The Hilltop Building
5035 Mayfield Road Suite 102
Lyndhurst, Ohio 44124
216.382.8100
justice@phillipsrzepkalaw.com

Employment

It is unlawful for an employer to discriminate based on race, color, religion, sex, national origin, disability, age, or ancestry of any person to discharge without just cause, to refuse to hire, or otherwise to discriminate against that person with respect to hire, tenure, terms, conditions, or privileges of employment, or any matter directly or indirectly related to employment.

It is unlawful to discriminate in hiring, discharge or other terms or conditions of employment against persons age 40 or over. Federal and state anti-discrimination laws prohibit discrimination in employment based on age. It is illegal to indicate age preferences in notices and advertisements for employment; to force early retirement, and to retaliate against a worker who complains about age discrimination.

State law offers protection to persons who are disabled. Among other protections, persons who have disabilities may not be refused hire by an employer, or refused service by a restaurant, merely because they have a physical or mental impairment. These laws are intended to provide everyone equal rights or access to jobs, housing and services, whether they have a disabling condition or not. In order to be covered by this law, you must be: A. Someone who has a physical or mental impairment that substantially limits one or more major life activities. B. Someone who has a record of such a physical or mental impairment, C. Someone who is regarded as having such an impairment, even if you don’t. Not every medical injury or condition is an impairment as defined by law. Please contact The Ohio Civil Rights Commission's regional office in your area for further information. An employer is obligated to provide “reasonable accommodation” to applicants or employees who are disabled. A person is considered a qualified individual with a disability if they have a physical or mental impairment that substantially impairs a major life activity, and they meet the minimum qualifications for the job, and they are able to perform the essential functions of the position with or without reasonable accommodation.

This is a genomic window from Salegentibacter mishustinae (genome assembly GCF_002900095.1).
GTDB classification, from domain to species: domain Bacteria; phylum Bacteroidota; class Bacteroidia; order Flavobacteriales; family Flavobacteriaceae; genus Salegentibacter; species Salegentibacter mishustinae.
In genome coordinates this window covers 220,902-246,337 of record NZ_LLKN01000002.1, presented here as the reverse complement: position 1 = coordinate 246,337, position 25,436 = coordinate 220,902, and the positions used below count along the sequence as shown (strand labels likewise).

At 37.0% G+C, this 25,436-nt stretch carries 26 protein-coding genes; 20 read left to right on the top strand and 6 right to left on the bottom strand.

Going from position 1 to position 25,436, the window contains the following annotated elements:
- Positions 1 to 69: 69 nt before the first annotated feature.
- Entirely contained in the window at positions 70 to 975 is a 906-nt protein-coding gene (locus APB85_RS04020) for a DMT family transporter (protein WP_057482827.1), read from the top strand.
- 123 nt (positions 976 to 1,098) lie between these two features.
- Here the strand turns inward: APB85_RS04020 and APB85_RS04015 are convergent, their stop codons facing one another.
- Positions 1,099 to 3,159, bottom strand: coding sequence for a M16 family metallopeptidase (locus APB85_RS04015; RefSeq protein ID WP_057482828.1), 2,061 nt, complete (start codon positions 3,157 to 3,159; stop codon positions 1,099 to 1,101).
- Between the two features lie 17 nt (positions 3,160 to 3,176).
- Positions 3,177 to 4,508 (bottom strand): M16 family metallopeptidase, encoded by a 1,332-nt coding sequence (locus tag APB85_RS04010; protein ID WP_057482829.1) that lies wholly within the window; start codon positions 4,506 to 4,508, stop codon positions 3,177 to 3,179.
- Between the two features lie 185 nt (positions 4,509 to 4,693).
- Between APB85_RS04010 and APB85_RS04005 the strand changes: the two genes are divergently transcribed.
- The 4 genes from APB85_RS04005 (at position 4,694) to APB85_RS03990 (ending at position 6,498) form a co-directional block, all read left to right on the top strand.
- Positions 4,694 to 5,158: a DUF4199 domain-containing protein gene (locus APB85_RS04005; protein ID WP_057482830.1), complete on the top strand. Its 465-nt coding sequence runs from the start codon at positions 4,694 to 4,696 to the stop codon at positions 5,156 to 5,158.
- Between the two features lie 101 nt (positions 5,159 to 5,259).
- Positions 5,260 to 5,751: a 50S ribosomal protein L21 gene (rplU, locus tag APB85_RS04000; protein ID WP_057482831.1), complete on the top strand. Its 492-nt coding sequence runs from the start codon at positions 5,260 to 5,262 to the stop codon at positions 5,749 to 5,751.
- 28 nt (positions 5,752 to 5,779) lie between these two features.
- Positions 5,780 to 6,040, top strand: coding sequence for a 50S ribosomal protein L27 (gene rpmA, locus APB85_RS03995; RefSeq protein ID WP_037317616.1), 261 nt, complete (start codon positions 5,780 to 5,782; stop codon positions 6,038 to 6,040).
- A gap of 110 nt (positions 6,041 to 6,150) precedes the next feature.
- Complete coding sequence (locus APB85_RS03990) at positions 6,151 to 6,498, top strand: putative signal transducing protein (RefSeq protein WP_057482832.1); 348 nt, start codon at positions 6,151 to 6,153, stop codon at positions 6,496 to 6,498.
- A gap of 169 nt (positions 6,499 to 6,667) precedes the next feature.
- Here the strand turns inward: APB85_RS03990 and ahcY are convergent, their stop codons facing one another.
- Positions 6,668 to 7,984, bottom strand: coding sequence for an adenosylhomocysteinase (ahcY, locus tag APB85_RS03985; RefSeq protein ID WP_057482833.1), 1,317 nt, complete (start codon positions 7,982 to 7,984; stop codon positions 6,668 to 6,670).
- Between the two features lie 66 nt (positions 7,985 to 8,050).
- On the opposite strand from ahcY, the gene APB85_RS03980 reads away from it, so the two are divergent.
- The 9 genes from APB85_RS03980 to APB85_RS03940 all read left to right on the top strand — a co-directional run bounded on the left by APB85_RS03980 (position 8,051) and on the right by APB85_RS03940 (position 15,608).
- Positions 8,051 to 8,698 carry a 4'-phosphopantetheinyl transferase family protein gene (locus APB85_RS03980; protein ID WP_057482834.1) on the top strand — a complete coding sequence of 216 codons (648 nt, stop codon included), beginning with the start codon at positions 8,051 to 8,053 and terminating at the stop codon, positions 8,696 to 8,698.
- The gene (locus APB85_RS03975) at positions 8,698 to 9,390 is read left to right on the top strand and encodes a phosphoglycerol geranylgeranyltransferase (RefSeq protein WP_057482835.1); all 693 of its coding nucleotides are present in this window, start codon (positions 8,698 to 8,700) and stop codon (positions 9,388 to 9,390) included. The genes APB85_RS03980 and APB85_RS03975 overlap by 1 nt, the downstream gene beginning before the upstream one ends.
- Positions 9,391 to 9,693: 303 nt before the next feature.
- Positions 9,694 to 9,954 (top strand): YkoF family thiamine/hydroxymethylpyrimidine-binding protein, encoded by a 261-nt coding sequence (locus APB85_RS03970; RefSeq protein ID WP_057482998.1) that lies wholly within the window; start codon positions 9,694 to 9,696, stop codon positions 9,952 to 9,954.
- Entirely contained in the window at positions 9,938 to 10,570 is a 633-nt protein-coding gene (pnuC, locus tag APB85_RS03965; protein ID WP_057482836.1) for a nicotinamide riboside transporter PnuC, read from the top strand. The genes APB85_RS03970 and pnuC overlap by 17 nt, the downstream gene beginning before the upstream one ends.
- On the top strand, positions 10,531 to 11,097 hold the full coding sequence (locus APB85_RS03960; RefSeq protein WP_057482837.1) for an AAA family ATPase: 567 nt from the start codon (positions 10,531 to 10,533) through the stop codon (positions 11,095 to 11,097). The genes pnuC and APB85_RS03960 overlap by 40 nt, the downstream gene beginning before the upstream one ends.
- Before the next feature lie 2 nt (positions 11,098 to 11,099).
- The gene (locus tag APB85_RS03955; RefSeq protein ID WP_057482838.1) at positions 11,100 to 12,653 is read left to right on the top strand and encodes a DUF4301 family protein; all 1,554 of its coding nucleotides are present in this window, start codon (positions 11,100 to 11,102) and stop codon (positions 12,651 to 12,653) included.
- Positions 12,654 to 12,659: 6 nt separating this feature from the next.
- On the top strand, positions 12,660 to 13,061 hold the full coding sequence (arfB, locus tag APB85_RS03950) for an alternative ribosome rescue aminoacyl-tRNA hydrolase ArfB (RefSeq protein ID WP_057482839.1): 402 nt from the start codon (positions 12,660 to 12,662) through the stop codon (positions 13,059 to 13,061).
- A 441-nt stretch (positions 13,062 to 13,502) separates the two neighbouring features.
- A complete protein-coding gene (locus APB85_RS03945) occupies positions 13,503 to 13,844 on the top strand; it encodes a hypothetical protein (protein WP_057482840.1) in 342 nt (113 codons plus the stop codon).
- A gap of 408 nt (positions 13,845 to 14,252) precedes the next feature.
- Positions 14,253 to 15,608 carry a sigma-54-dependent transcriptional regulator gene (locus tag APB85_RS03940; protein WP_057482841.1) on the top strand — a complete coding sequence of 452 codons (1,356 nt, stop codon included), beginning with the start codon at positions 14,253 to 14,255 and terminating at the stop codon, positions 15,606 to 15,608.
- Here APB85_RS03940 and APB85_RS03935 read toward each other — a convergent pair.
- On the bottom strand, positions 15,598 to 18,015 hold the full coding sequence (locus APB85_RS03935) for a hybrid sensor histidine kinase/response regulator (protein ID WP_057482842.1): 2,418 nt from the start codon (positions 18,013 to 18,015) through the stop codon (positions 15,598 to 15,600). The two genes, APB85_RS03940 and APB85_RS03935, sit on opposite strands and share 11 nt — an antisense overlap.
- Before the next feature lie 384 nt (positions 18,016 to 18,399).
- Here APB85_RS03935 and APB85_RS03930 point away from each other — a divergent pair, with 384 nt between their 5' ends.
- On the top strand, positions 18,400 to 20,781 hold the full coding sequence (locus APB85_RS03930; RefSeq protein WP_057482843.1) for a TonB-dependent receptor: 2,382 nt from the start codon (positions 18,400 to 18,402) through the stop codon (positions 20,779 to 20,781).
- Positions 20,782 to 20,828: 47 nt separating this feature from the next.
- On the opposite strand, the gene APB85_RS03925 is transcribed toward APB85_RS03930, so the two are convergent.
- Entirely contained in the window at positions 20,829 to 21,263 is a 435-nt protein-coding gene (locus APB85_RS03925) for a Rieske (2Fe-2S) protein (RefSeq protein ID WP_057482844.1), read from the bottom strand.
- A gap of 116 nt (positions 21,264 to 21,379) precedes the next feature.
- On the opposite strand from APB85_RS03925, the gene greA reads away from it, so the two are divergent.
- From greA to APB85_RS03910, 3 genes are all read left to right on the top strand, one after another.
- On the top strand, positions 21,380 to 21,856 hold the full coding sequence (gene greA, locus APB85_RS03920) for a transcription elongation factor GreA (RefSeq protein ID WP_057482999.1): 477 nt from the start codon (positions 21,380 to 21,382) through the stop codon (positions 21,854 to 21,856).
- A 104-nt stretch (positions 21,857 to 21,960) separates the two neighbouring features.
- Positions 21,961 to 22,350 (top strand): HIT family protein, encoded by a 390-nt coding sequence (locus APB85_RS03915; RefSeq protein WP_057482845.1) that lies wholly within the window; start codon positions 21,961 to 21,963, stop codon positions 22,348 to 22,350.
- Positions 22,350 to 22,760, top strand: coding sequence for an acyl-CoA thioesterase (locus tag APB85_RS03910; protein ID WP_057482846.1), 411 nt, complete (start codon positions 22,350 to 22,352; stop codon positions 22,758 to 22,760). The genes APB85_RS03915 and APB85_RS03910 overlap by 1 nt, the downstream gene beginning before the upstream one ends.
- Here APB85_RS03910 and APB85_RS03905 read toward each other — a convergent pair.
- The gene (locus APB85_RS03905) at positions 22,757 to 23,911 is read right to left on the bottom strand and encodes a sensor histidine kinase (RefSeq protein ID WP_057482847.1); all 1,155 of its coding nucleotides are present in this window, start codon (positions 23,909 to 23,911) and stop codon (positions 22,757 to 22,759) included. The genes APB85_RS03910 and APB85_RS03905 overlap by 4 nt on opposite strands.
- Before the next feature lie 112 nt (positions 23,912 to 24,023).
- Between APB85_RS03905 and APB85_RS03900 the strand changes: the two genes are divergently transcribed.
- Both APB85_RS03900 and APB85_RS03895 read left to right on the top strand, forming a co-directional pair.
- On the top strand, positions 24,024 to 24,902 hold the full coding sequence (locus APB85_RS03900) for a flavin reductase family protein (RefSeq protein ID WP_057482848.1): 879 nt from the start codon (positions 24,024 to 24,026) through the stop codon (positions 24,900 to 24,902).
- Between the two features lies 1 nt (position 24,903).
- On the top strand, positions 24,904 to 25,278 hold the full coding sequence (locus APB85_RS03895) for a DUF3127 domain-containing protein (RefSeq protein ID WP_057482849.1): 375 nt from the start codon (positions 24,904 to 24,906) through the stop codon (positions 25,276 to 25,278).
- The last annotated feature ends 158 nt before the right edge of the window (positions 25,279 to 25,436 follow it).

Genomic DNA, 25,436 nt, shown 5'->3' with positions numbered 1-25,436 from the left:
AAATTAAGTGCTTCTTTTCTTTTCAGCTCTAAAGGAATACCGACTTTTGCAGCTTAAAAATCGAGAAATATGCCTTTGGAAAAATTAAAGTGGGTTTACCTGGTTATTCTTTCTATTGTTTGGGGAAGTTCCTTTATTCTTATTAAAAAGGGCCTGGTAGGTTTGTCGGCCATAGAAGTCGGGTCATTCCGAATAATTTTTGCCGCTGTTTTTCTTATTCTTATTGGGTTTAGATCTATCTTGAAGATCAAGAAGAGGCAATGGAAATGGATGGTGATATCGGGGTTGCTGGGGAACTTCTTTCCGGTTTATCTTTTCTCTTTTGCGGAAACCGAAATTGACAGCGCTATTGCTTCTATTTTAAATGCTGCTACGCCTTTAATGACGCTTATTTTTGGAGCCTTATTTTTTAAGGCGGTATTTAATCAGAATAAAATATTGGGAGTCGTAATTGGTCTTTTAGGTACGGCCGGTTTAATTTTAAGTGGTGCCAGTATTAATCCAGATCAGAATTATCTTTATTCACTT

Ohio’s Fair Employment Practices Act protects the employment status of pregnant women in the workplace. The law applies to private employers with four or more employees, all labor organizations, all employment agencies, and all state and local government agencies. Firing a woman solely for being pregnant is illegal. And once a woman returns to work after maternity leave, the employer must reinstate her the same way anyone else would be reinstated when returning from disability leave. There is no specific duration of time for maternity, however, Ohio Rules require that they leave time be “sufficient.”

Sexual harassment
is any unwanted attention of a sexual nature from someone in the workplace that creates discomfort and/or interferes with the job. It can take the form of verbal abuse, such as insults, suggestive comments and demands. Sexual harassment can also consist of leering and subtle forms of pressure for sexual activity, physical aggressiveness such as touching, pinching and patting, and can end up as attempted rape and rape. “Quid Pro Quo” is the term used to describe harassment when submission to or rejection or sexual demands becomes the basis for employment decisions directly affecting an employee. “Hostile Work Environment” is the term used to describe a work environment that is created when continued sexual harassment produces an intimidating and offensive work atmosphere, which negatively impacts an employee’s work performance. Victims face harassment from fellow employees, supervisors, co-workers, clients or customers. Sexual harassment can be committed by a woman against a man, or by members or one sex against others of the same gender. However, the majority of offenses are men against women.